Carlos E. Asay
Carlos Egan Asay was born June 12, 1926, in Sutherland, Utah. He was raised in Monroe, Utah, another small town south of Utah County. It was later said of Carlos E. Asay that perhaps his high aspirations in life stemmed from living in a place where he could see many stars at night and ponder the magnitude of the universe.
After serving in the army during World War II, Carlos E. Asay attended the University of Utah. He earned a bachelor’s degree there and also played on the basketball team that won the NIT championship in 1947. That same year, he married Colleen Webb. Almost immediately after their wedding, he was called as one of the first missionaries to serve in Palestine, Syria, and Lebanon. He learned Armenian there and served for three years before returning home to his family, which would eventually grow to include eight children.
Ambition for further education took Carlos E. Asay to California State University, Long Beach, where he earned a master’s degree before returning to the University of Utah for a doctorate. President Gordon B. Hinckley said at his funeral that few people even knew Asay had a doctorate; his humble nature sought education over titles.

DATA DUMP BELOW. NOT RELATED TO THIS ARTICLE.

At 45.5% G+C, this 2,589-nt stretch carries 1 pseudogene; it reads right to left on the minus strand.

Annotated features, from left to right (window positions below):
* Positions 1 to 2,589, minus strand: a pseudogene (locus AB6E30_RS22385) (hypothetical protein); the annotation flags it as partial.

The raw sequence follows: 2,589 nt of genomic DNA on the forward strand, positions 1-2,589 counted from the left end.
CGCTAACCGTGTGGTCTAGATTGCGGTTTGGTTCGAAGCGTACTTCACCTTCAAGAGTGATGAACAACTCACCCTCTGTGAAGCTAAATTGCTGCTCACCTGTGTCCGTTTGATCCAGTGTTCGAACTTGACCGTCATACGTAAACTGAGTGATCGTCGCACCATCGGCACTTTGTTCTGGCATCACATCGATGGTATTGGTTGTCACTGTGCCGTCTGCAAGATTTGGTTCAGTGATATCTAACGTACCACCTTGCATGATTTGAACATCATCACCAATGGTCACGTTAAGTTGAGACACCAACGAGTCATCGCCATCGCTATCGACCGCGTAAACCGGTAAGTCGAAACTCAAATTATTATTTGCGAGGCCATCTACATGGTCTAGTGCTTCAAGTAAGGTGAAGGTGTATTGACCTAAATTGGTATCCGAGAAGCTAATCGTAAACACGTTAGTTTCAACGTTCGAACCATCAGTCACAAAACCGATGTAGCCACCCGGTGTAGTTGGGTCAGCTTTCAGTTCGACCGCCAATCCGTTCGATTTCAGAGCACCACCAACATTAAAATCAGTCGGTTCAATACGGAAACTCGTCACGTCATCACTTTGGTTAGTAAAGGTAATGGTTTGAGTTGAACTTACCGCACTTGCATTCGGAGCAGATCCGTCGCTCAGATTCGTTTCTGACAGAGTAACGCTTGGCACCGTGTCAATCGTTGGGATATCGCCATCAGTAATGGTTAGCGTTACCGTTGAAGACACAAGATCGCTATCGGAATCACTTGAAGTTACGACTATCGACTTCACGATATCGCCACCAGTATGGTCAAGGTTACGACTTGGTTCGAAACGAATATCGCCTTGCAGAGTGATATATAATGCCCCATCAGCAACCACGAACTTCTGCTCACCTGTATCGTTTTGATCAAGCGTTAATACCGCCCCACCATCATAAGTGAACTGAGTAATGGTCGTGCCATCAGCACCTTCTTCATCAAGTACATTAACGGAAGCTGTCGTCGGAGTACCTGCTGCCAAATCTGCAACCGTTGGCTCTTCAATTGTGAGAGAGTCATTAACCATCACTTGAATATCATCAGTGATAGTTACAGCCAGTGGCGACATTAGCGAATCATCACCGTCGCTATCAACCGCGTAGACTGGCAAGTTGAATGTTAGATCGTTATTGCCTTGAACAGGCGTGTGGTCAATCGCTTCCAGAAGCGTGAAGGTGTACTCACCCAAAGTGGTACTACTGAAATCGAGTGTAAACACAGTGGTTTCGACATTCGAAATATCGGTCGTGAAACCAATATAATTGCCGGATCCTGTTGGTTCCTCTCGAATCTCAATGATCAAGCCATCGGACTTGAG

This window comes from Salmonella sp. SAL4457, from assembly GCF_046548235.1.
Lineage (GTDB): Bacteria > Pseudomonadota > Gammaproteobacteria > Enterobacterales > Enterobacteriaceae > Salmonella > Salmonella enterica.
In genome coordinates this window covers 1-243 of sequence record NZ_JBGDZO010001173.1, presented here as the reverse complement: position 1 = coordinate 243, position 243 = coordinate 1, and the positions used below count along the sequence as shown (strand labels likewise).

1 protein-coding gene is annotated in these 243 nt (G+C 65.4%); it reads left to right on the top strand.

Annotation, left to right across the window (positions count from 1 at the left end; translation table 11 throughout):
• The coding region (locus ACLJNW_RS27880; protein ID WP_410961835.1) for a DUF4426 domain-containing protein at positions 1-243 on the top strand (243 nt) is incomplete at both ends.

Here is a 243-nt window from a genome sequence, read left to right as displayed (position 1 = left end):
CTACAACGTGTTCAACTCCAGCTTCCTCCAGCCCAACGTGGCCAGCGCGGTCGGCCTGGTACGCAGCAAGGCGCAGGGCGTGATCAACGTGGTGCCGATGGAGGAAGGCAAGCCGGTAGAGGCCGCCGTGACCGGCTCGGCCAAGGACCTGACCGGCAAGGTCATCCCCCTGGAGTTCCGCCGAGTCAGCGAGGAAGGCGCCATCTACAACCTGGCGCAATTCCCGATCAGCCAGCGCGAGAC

Carlos E. Asay worked as a teacher and administrator in public high schools before joining the faculty at Brigham Young University in Provo. Later, he was appointed as an assistant dean for BYU–Hawaii. He also served extensively in the Church as a bishop, regional representative, and member of the Sunday School general board. He was the president of the Texas North Mission from 1970 to 1973 and later served as president of the Church’s International Mission.
In 1976 ,Carlos E. Asay was called as a general authority. His many assignments over the ensuing years included heading the church’s missionary department, serving twice (totaling about 13 years) on the Presidency of the Seventy, serving as the executive director of the Church’s curriculum department, and presiding over the Europe Area.
Continuing to serve after being granted emeritus status in 1996, Elder Asay became the president of the Salt Lake Temple. He passed away on April 10, 1999 from a heart attack. In his devotional addresses at BYU, Elder Asay counseled students to take advantage of the opportunities life gave them and to keep their sights fixed on eternal principles and promises.